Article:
Recommended by Michael Cox / Zonal Marking, Inverting the Pyramid lives up to its billing, and begs for a re-read after I've absorbed wider exposure to football history and tactics; and more to the point, had more practise recognising on the pitch what Wilson describes here analytically. ( )
  elenchus | Sep 30, 2014 |
Some parts of the book were extremely interesting. Other times I felt the author became a bit too bogged down in the details of an individual match. I appreciate that this is probably necessary as it's a book about tactics, but those sections seemed to me to be far less enjoyable than the rest of the book. Made me think quite a lot about the evolution of football tactics and ideals, the gradual trend to more defensive football as the game became more professional and winning became more important. I now watch football with more of an eye on the tactical side of the game. ( )
  fothpaul | Sep 18, 2011 |
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Amazon.com Product Description (ISBN 0752889958, Hardcover)

Whether it's Terry Venables keeping his wife up late at night with diagrams on scraps of paper spread over the eiderdown, or the classic TV sitcom of moving the salt & pepper around the table top in the transport cafe, football tactics are now part of the fabric of everyday life. Steve McLaren's recent switch to an untried 3-5-2 against Croatia will probably go down as the moment he lost his slim credibility gained from dropping David Beckham; Jose Mourinho, meanwhile, is often brought to task for trying to smuggle the long ball game back into English football (his defence being his need to 'break the lines' of banks of defenders and midfielders). Jonathan Wilson is an erudite and detailed writer, but never loses a sense of the grand narrative sweep, and here he pulls apart the modern game, traces the world history of tactics back from modern pioneers such as Rinus Michels and Valeriy Lobanovskyi, the Swiss origins of Catenaccio and Herbert Chapman, right back to beginning where chaos reigned. Along the way he looks at the lives of great players and thinkers who shaped the game, and probes why the English, in particular, have 'proved themselves unwilling to grapple with the abstract'. This is a modern classic of football writing to rank with David Winner's 'Brilliant Orange' and Simon Kuper's 'Football Against the Enemy'.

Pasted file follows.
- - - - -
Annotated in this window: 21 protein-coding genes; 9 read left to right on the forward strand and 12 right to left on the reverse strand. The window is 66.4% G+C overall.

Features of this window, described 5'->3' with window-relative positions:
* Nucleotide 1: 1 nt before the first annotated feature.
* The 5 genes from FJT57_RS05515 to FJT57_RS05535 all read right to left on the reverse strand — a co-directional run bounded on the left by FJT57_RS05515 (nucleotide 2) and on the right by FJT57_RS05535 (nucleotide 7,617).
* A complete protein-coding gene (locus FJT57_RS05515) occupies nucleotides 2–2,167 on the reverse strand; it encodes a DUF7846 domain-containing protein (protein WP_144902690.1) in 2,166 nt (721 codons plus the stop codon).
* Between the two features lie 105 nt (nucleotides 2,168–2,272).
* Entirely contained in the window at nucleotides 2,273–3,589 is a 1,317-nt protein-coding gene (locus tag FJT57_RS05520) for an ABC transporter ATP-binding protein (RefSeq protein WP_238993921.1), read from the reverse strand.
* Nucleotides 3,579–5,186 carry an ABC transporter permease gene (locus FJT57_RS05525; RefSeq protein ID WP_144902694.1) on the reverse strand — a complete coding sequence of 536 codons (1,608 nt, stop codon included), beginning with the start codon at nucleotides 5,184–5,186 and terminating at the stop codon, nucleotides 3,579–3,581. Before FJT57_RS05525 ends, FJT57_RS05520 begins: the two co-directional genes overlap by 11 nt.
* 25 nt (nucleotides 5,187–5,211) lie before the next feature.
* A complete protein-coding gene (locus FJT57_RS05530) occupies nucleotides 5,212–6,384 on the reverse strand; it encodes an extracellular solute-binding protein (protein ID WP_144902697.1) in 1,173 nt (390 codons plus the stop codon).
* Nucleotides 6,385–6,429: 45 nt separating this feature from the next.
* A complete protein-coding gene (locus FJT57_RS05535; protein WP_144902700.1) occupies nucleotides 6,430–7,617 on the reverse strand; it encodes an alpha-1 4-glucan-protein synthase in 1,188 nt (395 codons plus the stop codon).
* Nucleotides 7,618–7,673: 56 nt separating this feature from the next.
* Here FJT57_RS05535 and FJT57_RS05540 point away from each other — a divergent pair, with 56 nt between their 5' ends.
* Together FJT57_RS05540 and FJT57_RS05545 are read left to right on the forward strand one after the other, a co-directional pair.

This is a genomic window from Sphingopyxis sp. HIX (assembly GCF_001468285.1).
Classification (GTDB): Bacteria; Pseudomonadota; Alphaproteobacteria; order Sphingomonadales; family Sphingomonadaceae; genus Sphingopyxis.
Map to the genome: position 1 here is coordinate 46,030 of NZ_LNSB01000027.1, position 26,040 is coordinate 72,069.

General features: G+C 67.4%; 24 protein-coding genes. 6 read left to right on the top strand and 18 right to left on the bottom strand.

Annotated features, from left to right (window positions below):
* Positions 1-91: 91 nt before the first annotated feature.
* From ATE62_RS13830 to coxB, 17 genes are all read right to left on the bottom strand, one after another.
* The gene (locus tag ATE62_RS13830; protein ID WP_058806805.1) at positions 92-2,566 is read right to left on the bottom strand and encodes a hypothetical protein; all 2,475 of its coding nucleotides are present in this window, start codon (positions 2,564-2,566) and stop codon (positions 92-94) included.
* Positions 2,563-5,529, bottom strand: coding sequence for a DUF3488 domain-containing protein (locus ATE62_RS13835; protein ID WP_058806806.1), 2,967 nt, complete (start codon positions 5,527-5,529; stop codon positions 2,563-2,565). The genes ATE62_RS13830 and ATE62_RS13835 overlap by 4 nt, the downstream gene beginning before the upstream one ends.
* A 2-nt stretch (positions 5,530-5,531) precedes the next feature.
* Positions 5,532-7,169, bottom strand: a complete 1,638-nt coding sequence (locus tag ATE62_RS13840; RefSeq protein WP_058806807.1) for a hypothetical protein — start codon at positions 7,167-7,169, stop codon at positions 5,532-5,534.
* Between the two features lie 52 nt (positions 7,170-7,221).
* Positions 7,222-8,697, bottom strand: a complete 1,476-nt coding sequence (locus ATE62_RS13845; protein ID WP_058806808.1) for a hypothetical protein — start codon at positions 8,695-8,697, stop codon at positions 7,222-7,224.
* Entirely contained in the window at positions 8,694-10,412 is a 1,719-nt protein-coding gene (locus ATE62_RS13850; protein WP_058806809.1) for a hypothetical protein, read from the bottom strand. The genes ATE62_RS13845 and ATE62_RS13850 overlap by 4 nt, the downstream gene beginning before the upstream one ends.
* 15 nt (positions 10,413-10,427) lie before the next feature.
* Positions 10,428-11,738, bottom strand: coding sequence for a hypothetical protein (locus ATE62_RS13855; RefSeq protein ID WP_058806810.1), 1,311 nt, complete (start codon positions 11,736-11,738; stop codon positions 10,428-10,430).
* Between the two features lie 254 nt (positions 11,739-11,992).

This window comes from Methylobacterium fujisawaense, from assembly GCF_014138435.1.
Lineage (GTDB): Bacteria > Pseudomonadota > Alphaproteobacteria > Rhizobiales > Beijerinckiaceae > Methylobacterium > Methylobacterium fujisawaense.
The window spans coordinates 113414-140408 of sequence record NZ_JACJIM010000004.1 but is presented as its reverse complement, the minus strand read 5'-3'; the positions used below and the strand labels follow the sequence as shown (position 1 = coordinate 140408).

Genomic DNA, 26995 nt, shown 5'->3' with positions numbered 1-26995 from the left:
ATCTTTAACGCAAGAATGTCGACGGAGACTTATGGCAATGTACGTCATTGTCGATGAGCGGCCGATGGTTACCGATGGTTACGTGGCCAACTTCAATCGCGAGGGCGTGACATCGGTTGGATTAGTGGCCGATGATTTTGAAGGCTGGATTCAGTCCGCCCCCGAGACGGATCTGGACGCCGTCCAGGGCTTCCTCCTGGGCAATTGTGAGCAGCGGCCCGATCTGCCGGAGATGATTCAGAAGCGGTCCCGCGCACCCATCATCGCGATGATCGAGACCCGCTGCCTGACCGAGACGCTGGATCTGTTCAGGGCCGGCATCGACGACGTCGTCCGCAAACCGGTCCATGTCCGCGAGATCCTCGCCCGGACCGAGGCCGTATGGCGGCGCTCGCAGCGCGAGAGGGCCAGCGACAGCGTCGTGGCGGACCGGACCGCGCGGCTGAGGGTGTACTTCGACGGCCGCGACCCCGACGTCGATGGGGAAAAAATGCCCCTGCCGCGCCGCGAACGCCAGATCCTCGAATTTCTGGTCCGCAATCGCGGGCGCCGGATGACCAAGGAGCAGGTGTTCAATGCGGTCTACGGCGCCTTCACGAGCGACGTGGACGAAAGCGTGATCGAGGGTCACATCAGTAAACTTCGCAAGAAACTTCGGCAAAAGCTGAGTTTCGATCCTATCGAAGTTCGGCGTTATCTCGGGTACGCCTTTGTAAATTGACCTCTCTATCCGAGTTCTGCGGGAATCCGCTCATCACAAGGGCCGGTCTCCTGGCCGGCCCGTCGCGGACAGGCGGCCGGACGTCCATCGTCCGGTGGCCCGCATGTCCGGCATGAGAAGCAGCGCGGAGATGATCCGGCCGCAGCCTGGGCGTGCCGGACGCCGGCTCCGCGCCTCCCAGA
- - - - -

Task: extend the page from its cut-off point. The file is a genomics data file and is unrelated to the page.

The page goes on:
(retrieved from Amazon Thu, 12 Mar 2015 18:13:57 -0400)

PLAYAWAY: Sense and Sensibility and Sea Monsters expands the original text of the beloved Jane Austen novel with all-new scenes of giant lobsters, rampaging octopi, two-headed sea serpents, and other biological monstrosities. As our story opens, the Dashwood sisters are evicted from their childhood home and sent to live on a mysterious island full of savage creatures and dark secrets. While sensible Elinor falls in love with Edward Ferrars, her romantic sister Marianne is courted by both the handsome Willoughby and the hideous man-monster Colonel Brandon. Can the Dashwood sisters triumph over meddlesome matriarchs and unscrupulous rogues to find true love? Or will they fall prey to the tentacles that are forever snapping at their heels? This masterful portrait of Regency England blends Jane Austen ?s biting social commentary with ultraviolent depictions of sea monsters biting. It ?s survival of the fittest, and only the swiftest swimmers will find true love.… (more)